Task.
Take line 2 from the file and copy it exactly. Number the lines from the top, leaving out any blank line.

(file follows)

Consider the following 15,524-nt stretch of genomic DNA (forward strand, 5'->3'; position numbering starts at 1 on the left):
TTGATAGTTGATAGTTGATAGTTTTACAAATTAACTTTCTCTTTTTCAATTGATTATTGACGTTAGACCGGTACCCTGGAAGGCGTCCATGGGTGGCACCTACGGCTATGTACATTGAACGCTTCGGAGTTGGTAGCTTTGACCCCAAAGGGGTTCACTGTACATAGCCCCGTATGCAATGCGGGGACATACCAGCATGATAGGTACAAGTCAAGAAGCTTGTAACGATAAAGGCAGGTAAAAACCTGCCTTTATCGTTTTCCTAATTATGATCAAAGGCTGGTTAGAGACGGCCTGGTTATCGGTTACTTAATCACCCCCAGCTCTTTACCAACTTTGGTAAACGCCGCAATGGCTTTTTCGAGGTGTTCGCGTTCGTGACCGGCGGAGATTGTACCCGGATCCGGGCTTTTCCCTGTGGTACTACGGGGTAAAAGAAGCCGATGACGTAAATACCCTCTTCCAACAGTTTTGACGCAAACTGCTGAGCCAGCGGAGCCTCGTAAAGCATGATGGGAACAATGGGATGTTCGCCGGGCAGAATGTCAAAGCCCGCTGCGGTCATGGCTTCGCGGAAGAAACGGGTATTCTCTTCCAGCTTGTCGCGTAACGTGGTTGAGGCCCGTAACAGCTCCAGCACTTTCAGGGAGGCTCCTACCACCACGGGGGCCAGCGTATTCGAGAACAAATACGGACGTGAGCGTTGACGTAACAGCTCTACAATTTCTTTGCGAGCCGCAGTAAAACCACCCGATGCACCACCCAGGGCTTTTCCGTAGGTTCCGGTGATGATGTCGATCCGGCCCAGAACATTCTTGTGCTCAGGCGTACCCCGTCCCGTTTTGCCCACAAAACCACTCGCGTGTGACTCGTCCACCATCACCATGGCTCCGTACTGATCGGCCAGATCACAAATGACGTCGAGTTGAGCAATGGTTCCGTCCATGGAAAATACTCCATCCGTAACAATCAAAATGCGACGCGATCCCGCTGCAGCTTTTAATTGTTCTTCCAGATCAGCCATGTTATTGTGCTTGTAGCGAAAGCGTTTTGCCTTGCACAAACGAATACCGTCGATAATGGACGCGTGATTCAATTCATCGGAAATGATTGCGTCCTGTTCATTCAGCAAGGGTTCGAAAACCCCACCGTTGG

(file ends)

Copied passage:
TTGATAGTTGATAGTTGATAGTTTTACAAATTAACTTTCTCTTTTTCAATTGATTATTGACGTTAGACCGGTACCCTGGAAGGCGTCCATGGGTGGCACCTACGGCTATGTACATTGAACGCTTCGGAGTTGGTAGCTTTGACCCCAAAGGGGTTCACTGTACATAGCCCCGTATGCAATGCGGGGACATACCAGCATGATAGGTACAAGTCAAGAAGCTTGTAACGATAAAGGCAGGTAAAAACCTGCCTTTATCGTTTTCCTAATTATGATCAAAGGCTGGTTAGAGACGGCCTGGTTATCGGTTACTTAATCACCCCCAGCTCTTTACCAACTTTGGTAAACGCCGCAATGGCTTTTTCGAGGTGTTCGCGTTCGTGACCGGCGGAGATTGTACCCGGATCCGGGCTTTTCCCTGTGGTACTACGGGGTAAAAGAAGCCGATGACGTAAATACCCTCTTCCAACAGTTTTGACGCAAACTGCTGAGCCAGCGGAGCCTCGTAAAGCATGATGGGAACAATGGGATGTTCGCCGGGCAGAATGTCAAAGCCCGCTGCGGTCATGGCTTCGCGGAAGAAACGGGTATTCTCTTCCAGCTTGTCGCGTAACGTGGTTGAGGCCCGTAACAGCTCCAGCACTTTCAGGGAGGCTCCTACCACCACGGGGGCCAGCGTATTCGAGAACAAATACGGACGTGAGCGTTGACGTAACAGCTCTACAATTTCTTTGCGAGCCGCAGTAAAACCACCCGATGCACCACCCAGGGCTTTTCCGTAGGTTCCGGTGATGATGTCGATCCGGCCCAGAACATTCTTGTGCTCAGGCGTACCCCGTCCCGTTTTGCCCACAAAACCACTCGCGTGTGACTCGTCCACCATCACCATGGCTCCGTACTGATCGGCCAGATCACAAATGACGTCGAGTTGAGCAATGGTTCCGTCCATGGAAAATACTCCATCCGTAACAATCAAAATGCGACGCGATCCCGCTGCAGCTTTTAATTGTTCTTCCAGATCAGCCATGTTATTGTGCTTGTAGCGAAAGCGTTTTGCCTTGCACAAACGAATACCGTCGATAATGGACGCGTGATTCAATTCATCGGAAATGATTGCGTCCTGTTCATTCAGCAAGGGTTCGAAAACCCCACCGTTGG